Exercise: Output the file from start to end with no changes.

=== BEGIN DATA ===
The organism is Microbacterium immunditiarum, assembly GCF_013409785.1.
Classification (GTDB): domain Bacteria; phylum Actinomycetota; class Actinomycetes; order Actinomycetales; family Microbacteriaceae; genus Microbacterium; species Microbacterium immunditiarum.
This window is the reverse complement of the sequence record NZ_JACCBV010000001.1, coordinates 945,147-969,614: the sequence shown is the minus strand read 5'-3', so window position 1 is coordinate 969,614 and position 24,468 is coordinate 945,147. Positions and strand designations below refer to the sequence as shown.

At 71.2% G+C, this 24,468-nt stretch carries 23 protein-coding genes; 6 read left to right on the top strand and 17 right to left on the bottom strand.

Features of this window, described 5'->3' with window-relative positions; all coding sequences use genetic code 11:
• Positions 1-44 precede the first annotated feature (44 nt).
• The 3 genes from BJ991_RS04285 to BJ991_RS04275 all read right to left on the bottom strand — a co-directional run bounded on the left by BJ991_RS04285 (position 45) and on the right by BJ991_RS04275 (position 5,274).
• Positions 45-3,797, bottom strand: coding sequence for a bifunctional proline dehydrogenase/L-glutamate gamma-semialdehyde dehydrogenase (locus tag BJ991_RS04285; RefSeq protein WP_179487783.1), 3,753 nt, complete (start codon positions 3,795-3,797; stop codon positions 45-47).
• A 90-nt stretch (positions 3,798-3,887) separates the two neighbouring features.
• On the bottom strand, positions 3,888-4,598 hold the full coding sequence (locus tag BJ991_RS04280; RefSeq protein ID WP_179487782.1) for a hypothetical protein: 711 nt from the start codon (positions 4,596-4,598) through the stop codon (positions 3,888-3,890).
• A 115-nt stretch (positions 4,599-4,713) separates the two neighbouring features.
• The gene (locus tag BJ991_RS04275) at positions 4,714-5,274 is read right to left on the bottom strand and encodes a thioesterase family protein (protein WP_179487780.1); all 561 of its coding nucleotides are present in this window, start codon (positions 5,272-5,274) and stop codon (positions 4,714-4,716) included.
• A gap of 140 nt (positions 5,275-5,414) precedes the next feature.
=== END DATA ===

The organism is Microbacterium immunditiarum, assembly GCF_013409785.1.
Classification (GTDB): domain Bacteria; phylum Actinomycetota; class Actinomycetes; order Actinomycetales; family Microbacteriaceae; genus Microbacterium; species Microbacterium immunditiarum.
This window is the reverse complement of the sequence record NZ_JACCBV010000001.1, coordinates 945,147-969,614: the sequence shown is the minus strand read 5'-3', so window position 1 is coordinate 969,614 and position 24,468 is coordinate 945,147. Positions and strand designations below refer to the sequence as shown.

At 71.2% G+C, this 24,468-nt stretch carries 23 protein-coding genes; 6 read left to right on the top strand and 17 right to left on the bottom strand.

Features of this window, described 5'->3' with window-relative positions; all coding sequences use genetic code 11:
• Positions 1-44 precede the first annotated feature (44 nt).
• The 3 genes from BJ991_RS04285 to BJ991_RS04275 all read right to left on the bottom strand — a co-directional run bounded on the left by BJ991_RS04285 (position 45) and on the right by BJ991_RS04275 (position 5,274).
• Positions 45-3,797, bottom strand: coding sequence for a bifunctional proline dehydrogenase/L-glutamate gamma-semialdehyde dehydrogenase (locus tag BJ991_RS04285; RefSeq protein WP_179487783.1), 3,753 nt, complete (start codon positions 3,795-3,797; stop codon positions 45-47).
• A 90-nt stretch (positions 3,798-3,887) separates the two neighbouring features.
• On the bottom strand, positions 3,888-4,598 hold the full coding sequence (locus tag BJ991_RS04280; RefSeq protein ID WP_179487782.1) for a hypothetical protein: 711 nt from the start codon (positions 4,596-4,598) through the stop codon (positions 3,888-3,890).
• A 115-nt stretch (positions 4,599-4,713) separates the two neighbouring features.
• The gene (locus tag BJ991_RS04275) at positions 4,714-5,274 is read right to left on the bottom strand and encodes a thioesterase family protein (protein WP_179487780.1); all 561 of its coding nucleotides are present in this window, start codon (positions 5,272-5,274) and stop codon (positions 4,714-4,716) included.
• A gap of 140 nt (positions 5,275-5,414) precedes the next feature.